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July 07, 2015

Travelling Toward Treatment

Travelling Toward Treatment

For treatments not available on the NHS, travelling overseas can be a clever way of accessing care for a fraction of the cost.

The global medical tourism industry is booming thanks to lower costs and shorter waiting lists. Here’s what you need to know about the benefits and risks of seeking medical treatment abroad.

While traveling abroad for treatment may not seem like the obvious choice for many of us, the worldwide medical tourism industry is thriving. ‘Medical tourism’ is the term used to describe the practice of travelling abroad specifically for treatment, which is exactly what an increasing number of Britons are doing. The most common reason for patients from the UK to travel abroad is to seek orthopedic, cosmetic and dental procedures not fully covered by the NHS or private health insurance.
For treatments not available on the NHS, travelling overseas can be a clever way of accessing care for a fraction of the cost. Paying for treatment abroad can mean almost immediate medical attention instead of being on a waiting list for months in the UK. Many people who travel overseas for treatment also take it as an opportunity for a holiday before the procedure is carried out.
However, before you even think about booking your flights, research is vital in order to minimise any risks or complications that may be involved with the treatment. Dr Hilary also recommends discussing any plans for medical treatment abroad with your GP.

Costa Rica
South Korea
United States
*SOURCE: Patients Without Borders. Destinations listed in alphabetical order.


  1. Don’t make any snap decisions without considering the long-term health implications—even if you’ve found a deal that promises excellent treatment for a small cost. Have you checked out the qualifications of the surgeon and medical team that will be carrying out the procedure? Have you considered whether aftercare in the UK will be provided as part of the package? These are important considerations, so it’s vital to do your research.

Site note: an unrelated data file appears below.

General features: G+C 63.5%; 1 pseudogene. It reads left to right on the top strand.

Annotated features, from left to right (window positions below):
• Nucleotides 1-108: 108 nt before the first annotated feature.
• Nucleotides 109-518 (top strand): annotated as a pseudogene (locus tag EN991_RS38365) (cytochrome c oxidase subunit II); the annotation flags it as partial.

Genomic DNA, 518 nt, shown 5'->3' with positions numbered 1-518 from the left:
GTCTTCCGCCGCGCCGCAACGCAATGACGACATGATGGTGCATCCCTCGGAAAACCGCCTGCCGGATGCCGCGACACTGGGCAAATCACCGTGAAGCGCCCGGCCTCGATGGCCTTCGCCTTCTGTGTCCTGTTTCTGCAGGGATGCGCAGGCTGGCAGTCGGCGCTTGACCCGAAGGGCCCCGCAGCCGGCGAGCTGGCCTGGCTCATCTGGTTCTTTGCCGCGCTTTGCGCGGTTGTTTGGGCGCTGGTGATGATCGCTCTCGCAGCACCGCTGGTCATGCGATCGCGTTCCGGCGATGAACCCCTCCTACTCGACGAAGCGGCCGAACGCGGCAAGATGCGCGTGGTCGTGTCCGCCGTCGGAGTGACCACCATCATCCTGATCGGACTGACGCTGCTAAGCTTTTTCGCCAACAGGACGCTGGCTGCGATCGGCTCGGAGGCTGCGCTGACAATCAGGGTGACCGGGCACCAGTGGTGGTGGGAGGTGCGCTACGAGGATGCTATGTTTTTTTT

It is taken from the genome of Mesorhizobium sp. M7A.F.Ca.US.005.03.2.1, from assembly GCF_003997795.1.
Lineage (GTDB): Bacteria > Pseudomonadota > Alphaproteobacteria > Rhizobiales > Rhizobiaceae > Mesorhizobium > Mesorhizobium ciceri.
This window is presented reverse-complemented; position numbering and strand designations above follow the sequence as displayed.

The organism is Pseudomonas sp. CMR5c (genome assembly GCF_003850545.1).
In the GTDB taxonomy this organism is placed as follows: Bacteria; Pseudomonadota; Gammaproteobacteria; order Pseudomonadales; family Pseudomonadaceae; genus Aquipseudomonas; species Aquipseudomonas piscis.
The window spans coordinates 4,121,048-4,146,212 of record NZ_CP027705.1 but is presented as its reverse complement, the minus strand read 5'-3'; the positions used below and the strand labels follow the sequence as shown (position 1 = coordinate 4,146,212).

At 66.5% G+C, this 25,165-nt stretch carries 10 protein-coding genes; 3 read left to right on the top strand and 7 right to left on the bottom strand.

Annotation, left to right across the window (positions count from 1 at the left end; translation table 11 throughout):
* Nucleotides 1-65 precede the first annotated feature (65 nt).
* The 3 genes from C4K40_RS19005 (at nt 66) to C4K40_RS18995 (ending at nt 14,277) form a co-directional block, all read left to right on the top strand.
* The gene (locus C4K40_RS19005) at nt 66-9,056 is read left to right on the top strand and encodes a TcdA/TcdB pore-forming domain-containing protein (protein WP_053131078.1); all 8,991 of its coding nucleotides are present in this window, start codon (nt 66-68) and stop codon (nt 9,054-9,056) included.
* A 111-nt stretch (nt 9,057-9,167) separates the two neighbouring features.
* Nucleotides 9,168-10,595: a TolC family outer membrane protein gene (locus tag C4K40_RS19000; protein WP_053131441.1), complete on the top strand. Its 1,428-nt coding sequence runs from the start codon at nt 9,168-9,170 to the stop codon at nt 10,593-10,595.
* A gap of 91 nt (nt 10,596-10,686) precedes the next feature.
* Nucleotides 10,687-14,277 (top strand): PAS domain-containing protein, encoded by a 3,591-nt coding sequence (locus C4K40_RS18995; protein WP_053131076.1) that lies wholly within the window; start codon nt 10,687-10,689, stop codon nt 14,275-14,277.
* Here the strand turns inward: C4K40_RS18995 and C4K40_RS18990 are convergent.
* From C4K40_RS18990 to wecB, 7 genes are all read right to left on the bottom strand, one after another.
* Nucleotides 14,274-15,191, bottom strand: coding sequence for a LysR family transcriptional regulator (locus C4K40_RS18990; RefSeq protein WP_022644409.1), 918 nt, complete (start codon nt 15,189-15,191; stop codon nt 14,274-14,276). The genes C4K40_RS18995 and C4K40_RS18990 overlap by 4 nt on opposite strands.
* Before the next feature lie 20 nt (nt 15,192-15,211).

2. Don’t agree to any kind of treatment before having a proper consultation with the medical professional who will be performing the procedure.
  3. Aftercare is important. Think about what care you will need both immediately after the procedure and once you have returned to the UK. For example, will you need someone to accompany you abroad to help you while you recover? Also consider whether you would be able to receive follow-up treatment in the UK should any complications arise.
  4. Most travel insurance policies won’t cover you for elective treatment abroad, so it’s important to check with your insurer to see how your cover will be affected.
  5. Find out whether the people treating you can speak English. If not, find out whether an interpreter will be provided at all times.
  6. Ask if you can talk to any former patients so you have a better idea of what to expect.

Find out the professional regulatory body in the country where you’re heading, and where you can register a complaint if something goes wrong. Health Regulation Worldwide (http://www.healthregulation.org) is a good source of information on health regulators and professional bodies in other countries. In addition, many UK organisations (such as the United Kingdom Accreditation Forum) exist to share good practice and ideas about improving healthcare quality.

While there are good plastic surgeons all over the world, the British Association of Plastic, Reconstructive and Aesthetic Surgeons (BAPRAS) warns that regulatory standards and guidelines are not always as tightly controlled abroad as they are in the UK. BAPRAS also recommends that any patient considering cosmetic surgery should have a full understanding of the procedure and realistic expectations of the outcome.

Anthony Armstrong, a consultant plastic surgeon and chair of BAPRAS’s clinical effectiveness committee, advises patients to have at least two consultations with their surgeon prior to the procedure.  ‘Sometimes there’s a meet-and-greet evening in London with sales people rather than the surgeon. People will part with money and go to a hospital they’ve never seen and a surgeon they’ve never met without any real understanding of what that surgeon can provide,’ says Armstrong.

See Also:

Medical Tourism
Nip & Tuck: Cosmetic Surgery